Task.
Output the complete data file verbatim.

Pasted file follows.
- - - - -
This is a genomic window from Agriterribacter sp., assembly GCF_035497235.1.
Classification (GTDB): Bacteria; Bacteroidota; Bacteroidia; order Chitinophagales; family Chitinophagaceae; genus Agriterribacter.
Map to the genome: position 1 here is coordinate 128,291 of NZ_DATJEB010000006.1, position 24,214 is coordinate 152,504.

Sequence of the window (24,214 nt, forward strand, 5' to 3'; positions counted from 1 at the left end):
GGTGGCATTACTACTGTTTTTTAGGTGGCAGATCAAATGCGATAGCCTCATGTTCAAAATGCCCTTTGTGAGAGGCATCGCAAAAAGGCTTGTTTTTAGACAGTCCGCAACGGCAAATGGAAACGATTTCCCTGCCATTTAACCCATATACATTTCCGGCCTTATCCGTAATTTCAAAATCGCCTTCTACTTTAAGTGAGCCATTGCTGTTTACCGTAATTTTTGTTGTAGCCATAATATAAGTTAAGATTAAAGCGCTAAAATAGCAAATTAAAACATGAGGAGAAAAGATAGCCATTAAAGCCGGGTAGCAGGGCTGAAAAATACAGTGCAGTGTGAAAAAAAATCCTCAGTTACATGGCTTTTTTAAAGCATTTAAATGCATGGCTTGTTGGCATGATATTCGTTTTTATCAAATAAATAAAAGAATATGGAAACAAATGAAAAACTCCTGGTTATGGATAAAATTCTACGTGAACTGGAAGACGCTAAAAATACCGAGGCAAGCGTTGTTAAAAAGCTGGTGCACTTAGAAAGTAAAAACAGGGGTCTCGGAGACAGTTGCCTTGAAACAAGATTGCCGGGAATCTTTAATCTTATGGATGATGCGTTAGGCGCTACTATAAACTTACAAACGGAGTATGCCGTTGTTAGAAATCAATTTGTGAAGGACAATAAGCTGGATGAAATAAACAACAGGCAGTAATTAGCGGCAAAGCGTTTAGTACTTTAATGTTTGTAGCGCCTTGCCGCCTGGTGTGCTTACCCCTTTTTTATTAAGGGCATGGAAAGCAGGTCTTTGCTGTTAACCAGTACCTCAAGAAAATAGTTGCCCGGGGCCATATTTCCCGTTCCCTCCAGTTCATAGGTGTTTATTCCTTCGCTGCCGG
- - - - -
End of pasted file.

This is a genomic window from Agriterribacter sp., assembly GCF_035497235.1.
Classification (GTDB): Bacteria; Bacteroidota; Bacteroidia; order Chitinophagales; family Chitinophagaceae; genus Agriterribacter.
Map to the genome: position 1 here is coordinate 128,291 of NZ_DATJEB010000006.1, position 24,214 is coordinate 152,504.

Sequence of the window (24,214 nt, forward strand, 5' to 3'; positions counted from 1 at the left end):
GGTGGCATTACTACTGTTTTTTAGGTGGCAGATCAAATGCGATAGCCTCATGTTCAAAATGCCCTTTGTGAGAGGCATCGCAAAAAGGCTTGTTTTTAGACAGTCCGCAACGGCAAATGGAAACGATTTCCCTGCCATTTAACCCATATACATTTCCGGCCTTATCCGTAATTTCAAAATCGCCTTCTACTTTAAGTGAGCCATTGCTGTTTACCGTAATTTTTGTTGTAGCCATAATATAAGTTAAGATTAAAGCGCTAAAATAGCAAATTAAAACATGAGGAGAAAAGATAGCCATTAAAGCCGGGTAGCAGGGCTGAAAAATACAGTGCAGTGTGAAAAAAAATCCTCAGTTACATGGCTTTTTTAAAGCATTTAAATGCATGGCTTGTTGGCATGATATTCGTTTTTATCAAATAAATAAAAGAATATGGAAACAAATGAAAAACTCCTGGTTATGGATAAAATTCTACGTGAACTGGAAGACGCTAAAAATACCGAGGCAAGCGTTGTTAAAAAGCTGGTGCACTTAGAAAGTAAAAACAGGGGTCTCGGAGACAGTTGCCTTGAAACAAGATTGCCGGGAATCTTTAATCTTATGGATGATGCGTTAGGCGCTACTATAAACTTACAAACGGAGTATGCCGTTGTTAGAAATCAATTTGTGAAGGACAATAAGCTGGATGAAATAAACAACAGGCAGTAATTAGCGGCAAAGCGTTTAGTACTTTAATGTTTGTAGCGCCTTGCCGCCTGGTGTGCTTACCCCTTTTTTATTAAGGGCATGGAAAGCAGGTCTTTGCTGTTAACCAGTACCTCAAGAAAATAGTTGCCCGGGGCCATATTTCCCGTTCCCTCCAGTTCATAGGTGTTTATTCCTTCGCTGCCGG